Imported wines can be tough to purchase, because there are so many wines brought in from so many areas of the world, with labels that you likely have never heard of, nor seen, before — particularly in the under-$15 range. Additionally, there are a ton of wines brought in for no other reason than the fact that the label says “Pinot Noir”, “Pinot Grigio”, “Chardonnay”, or whatever this month’s “hot varietal” might be.
Even a fairly well educated geek like me has trouble deciding whether an unknown imported wine is worth the few ducats in pocket (and those spare dollars are dwindling by the day!). As protection against buying a dud, I tend to rely on specific importers that have, over the years, consistently delivered wines with a strong price:quality ratio. However, it takes some time to find wines from specific importers — most of them stamp their name in small print on the back label of bottles. As a result, I often spend far too much time in wine shops pulling out my reading glasses and scrutinizing back labels, one after the other.
To save my eyes, Pannotia Vineyards has instituted a somewhat novel idea: to put the importer on the FRONT label; in fact, to make it the brand name. Because you see, there are no vineyards anywhere in the world called “Pannotia” (OK, maybe there are, but wines from such a place won’t be labeled as such). The literal meaning of “Pannotia” (puh-NO-shah) is “all the world is a single continent”. In other words, a wine with the Pannotia label can come from just about anywhere.
It’s an interesting concept brought forward by founder John Fawcett — find quality wines from different parts of the world, and brand it with the importer name, rather than the winery. Of course, this type of branding is not new — Opici comes to mind as one of the obvious, as does Ole Imports — but it is nonetheless intriguing (and saves my eyes).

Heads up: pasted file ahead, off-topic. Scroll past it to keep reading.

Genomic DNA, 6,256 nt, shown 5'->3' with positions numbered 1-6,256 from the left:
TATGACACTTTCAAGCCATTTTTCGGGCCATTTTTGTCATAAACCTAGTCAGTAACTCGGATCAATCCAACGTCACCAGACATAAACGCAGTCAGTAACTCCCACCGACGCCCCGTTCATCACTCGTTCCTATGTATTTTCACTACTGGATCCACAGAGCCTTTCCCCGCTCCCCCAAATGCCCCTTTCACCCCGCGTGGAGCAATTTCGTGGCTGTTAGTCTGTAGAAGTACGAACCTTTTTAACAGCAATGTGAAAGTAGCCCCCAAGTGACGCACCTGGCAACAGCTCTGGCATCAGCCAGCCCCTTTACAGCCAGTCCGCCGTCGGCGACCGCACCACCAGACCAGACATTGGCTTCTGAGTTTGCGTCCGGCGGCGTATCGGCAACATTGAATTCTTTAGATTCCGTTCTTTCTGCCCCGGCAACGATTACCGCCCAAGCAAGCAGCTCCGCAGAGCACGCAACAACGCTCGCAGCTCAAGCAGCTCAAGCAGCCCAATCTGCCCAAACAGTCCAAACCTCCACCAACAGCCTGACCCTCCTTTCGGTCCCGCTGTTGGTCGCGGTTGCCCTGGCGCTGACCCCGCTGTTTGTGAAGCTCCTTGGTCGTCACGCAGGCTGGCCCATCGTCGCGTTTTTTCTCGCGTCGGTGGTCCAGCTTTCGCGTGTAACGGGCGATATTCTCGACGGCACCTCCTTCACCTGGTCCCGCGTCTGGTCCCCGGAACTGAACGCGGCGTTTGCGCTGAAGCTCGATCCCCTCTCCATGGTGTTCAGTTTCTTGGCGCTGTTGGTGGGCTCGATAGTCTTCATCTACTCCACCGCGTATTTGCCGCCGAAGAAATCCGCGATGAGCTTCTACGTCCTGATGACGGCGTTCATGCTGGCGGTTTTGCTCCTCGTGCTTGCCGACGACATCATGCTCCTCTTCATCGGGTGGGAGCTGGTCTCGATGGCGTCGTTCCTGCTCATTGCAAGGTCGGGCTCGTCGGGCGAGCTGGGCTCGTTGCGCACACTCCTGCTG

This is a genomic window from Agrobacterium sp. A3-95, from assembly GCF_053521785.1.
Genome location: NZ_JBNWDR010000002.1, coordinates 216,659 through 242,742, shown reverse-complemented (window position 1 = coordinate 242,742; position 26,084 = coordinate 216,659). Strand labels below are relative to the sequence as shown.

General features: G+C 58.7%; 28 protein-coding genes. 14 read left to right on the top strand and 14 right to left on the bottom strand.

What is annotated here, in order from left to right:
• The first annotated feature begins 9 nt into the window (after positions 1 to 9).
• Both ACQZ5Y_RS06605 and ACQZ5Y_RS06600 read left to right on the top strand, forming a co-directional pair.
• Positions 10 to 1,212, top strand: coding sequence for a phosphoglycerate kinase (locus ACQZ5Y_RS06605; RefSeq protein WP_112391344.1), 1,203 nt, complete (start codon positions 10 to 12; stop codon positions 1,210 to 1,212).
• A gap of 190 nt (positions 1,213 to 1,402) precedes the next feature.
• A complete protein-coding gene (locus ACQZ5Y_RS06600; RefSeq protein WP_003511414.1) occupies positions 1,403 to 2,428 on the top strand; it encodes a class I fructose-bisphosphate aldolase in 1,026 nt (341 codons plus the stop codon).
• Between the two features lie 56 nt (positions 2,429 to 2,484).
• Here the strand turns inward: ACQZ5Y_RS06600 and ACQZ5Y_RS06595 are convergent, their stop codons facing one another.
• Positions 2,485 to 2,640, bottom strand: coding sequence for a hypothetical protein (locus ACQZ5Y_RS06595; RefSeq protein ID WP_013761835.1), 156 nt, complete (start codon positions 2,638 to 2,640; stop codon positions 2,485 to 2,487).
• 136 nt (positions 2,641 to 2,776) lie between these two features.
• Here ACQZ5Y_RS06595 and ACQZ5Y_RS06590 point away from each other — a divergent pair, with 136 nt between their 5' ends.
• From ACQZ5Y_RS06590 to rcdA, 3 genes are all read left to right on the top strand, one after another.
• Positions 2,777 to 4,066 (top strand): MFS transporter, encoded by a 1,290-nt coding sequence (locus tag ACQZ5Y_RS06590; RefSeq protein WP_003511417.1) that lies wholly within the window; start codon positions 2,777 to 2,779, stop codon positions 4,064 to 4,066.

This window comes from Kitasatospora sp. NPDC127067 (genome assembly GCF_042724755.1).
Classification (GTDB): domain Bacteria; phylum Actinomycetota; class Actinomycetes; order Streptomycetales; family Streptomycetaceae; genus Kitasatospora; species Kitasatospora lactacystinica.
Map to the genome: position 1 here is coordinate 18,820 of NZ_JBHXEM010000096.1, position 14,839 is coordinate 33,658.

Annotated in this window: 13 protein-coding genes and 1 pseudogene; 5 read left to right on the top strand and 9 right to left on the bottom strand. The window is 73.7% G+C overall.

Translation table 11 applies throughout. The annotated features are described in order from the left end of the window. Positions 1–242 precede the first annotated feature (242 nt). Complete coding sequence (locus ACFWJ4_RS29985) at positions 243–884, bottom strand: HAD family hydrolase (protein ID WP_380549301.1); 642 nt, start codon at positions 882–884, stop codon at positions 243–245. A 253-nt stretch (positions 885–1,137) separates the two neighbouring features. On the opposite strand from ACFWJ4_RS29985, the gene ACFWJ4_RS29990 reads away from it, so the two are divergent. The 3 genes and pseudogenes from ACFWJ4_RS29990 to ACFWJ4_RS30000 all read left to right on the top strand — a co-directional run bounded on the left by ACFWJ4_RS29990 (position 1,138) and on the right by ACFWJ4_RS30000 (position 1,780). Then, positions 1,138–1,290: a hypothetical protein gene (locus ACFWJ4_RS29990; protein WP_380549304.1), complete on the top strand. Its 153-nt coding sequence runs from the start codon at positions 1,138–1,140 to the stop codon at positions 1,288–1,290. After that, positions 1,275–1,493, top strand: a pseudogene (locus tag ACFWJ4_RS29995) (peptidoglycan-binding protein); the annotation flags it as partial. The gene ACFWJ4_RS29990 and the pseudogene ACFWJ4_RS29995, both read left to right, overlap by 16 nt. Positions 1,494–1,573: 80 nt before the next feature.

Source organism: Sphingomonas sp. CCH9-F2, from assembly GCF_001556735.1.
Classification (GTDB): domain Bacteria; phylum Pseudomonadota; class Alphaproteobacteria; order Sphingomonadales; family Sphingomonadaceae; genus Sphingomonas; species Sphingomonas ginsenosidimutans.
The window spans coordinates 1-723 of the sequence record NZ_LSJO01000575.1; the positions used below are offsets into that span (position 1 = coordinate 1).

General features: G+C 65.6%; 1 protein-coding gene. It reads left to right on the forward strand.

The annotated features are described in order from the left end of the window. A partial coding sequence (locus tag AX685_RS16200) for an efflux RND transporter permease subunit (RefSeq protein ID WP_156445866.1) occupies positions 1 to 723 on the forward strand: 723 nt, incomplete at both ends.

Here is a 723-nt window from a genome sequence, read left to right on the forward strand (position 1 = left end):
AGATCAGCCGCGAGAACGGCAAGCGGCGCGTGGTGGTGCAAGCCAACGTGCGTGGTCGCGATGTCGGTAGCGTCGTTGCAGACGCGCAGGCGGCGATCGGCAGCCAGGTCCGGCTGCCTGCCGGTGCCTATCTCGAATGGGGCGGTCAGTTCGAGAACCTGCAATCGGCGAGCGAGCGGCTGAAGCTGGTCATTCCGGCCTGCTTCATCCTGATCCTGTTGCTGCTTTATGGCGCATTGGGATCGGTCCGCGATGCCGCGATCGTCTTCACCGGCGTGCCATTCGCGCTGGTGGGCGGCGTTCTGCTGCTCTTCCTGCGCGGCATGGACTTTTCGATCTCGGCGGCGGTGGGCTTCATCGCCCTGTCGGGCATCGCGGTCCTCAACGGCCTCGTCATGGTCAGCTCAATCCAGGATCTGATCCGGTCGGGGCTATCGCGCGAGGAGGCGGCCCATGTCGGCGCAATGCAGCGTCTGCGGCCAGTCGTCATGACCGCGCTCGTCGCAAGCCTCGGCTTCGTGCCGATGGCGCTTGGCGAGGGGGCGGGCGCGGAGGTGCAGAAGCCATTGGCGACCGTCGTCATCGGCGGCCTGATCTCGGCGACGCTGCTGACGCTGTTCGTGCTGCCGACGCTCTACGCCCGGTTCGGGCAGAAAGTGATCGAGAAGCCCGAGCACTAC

Helping to establish the Pannotia brand are the distinctive, artsy, colorful labels, created by artist Gary Kelley. The bottles are indeed an attractive package, and the juice inside is pretty good, too. This particular wine is from Castilla, Spain, and made from the Garnacha (aka Grenache) grape.
Tasting Notes: Pannotia Vineyards Garnacha
Black and bell pepper aromas mix with black fruits and earth on the nose. Flavors of black raspberry, cranberry, and black cherry, and hints of vanilla and earth. Texture is glassy smooth. Tannins are mild, acidity is somewhere between mild and medium. The acid, in fact, is slightly tart when this wine is drunk alone, but is the perfect level to match with most mild dishes. For example, it was a good pairing to pasta with sausage marinara, and it would be equally complementary to leaner dishes such as turkey, chicken, and vegetarian. A good daily drinker. At around ten bucks, this is a good value.
a-7 t-7 b-8 fc-9 v-8 ~ 89 Points